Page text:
The IPO Buzz: Back to Business

The eyes and the ears of the world were glued to the U.S. presidential election results last week – and all got a big surprise. The Trump train steamrolled the country. Nearly a week later, we still don’t know much other than the wall will be built; talk about deportation of immigrants will continue, and cheers sounded from Moscow.

But Wall Street seems relieved that the uncertainty over the election’s outcome is gone.

The IPO market is slowly coming back to life – with two deals on this week’s calendar and one on tap the following week. (More details on that later.)

It takes a healthy stock market, of course, to pave the way for a solid IPO market. The U.S. stock market rallied after Donald J. Trump was elected president. The Dow Jones Industrial Average closed on Friday, Nov. 11, 2016, at a record high, wrapping up its best week since 2011 with a gain of 5.4 percent. The Standard & Poor’s 500 Index and the NASDAQ Composite Index also finished the week in the plus column – with each up 3.8 percent for the week.

Republicans, Democrats and Stocks

Here are some numbers worth noting: The S&P 500 registered an average annual gain of 11.46 percent for every year running from the inauguration of Dwight D. Eisenhower as president on Jan. 20, 1953, when the index closed at 26.14, through the S&P 500’s close on Friday, Nov. 11, 2016, at 2,164.45.

Passing note of interest: The Republicans held the presidency for 36 years during that span of more than 63 years and the S&P 500 was up 9.86 percent per year. The Democrats held the office for 28 years during that stretch of a little over 63 years – and the S&P 500 was up 16.7 percent per year.

(Note: Jan. 20 date is the date of the U.S. presidential inauguration. The S&P 500 was created in 1923 as the Composite Index. It was expanded to 500 stocks in 1957.)

Pest Control and a Blank Check

Now on to the present and today’s IPO market. The calendar typically dries up for Election Day – and this year, that was indeed the case. What’s more, last week included a federal holiday. The U.S. Securities and Exchange Commission was closed on Friday, Nov. 11th, which was Veterans Day.

Behind the scenes, though, the action started to heat up. This week there are two names on the calendar and another deal is scheduled for the following week. The names to note this week are:

  • SenesTech (SNES –proposed) specializes in proprietary technology to manage animal pest populations through fertility control. Its first product candidate is designed to control rat populations by making it impossible for rodents to reproduce. The deal has been on the calendar for a couple of weeks.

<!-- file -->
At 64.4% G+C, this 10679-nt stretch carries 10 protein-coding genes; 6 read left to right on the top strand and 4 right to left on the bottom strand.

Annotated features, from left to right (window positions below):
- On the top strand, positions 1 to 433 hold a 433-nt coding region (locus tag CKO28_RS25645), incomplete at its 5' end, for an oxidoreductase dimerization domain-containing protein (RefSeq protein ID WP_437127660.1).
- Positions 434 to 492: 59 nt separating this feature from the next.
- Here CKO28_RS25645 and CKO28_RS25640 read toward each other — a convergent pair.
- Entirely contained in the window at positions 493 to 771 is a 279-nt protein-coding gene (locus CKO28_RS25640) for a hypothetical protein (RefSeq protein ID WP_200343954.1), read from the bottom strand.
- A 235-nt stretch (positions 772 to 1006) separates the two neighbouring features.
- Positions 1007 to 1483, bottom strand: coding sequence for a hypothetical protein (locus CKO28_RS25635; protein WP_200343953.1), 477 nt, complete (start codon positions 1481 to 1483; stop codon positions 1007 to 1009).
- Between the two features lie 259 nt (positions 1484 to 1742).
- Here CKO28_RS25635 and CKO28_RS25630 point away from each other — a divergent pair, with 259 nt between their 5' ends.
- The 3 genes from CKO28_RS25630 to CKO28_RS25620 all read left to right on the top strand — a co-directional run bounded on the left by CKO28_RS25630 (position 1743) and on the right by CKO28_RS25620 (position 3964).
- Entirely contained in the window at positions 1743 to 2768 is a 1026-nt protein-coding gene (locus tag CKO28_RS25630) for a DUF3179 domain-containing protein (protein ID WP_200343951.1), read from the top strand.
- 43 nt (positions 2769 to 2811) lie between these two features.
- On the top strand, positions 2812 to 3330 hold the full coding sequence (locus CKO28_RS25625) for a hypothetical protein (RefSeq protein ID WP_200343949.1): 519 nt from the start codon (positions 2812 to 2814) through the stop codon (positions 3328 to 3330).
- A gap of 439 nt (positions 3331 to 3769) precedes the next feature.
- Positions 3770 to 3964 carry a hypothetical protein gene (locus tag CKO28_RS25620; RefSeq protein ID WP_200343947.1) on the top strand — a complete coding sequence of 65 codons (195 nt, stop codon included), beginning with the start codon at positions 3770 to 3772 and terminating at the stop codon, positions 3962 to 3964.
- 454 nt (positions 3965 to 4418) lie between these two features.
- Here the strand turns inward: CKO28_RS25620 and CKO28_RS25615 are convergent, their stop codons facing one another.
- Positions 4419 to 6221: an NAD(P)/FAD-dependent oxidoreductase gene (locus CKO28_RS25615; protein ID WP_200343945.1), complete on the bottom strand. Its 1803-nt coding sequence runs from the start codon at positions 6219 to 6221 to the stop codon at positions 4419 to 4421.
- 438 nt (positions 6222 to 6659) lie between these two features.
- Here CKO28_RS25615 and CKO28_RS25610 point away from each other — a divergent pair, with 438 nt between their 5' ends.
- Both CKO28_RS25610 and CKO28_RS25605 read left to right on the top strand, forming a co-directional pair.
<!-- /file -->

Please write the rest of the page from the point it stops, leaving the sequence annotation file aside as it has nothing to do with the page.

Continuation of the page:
• Eagleline Acquisition (IGLEU – proposed) is a newly organized “blank check” company incorporated in Delaware on May 9, 2016, and formed for the purpose of effecting a merger, capital stock exchange, asset acquisition, stock purchase, reorganization or similar business combination with one or more businesses. Its initial focus will include ways to provide better and more efficient care for the elderly.

Medical Pot Vs. Sweet Potatoes

Looking ahead to the week of Nov. 21, which will be cut short by the Thanksgiving Day holiday, the IPO Calendar has an interesting name on it. Innovative Industrial Properties (IIPR – proposed) is focused on the acquisition, ownership and management of specialized industrial properties leased to experienced state-licensed operators for their regulated medical-use cannabis facilities. So Wall Street’s attention next week will be focused on pot – in this case, medical marijuana. That’s in contrast to the Thanksgiving holiday menus, which often feature sweet potatoes along with the traditional turkey, stuffing and cranberry sauce.

But anything could happen on Monday morning, when the U.S. Securities and Exchange Commission’s filing window re-opens for business.

Stay tuned.

Disclosure: Neither the author nor anyone else on the staff has a position in any stocks mentioned, nor do we trade or invest in IPOs. The author and staff do not issue advice, recommendations or opinion.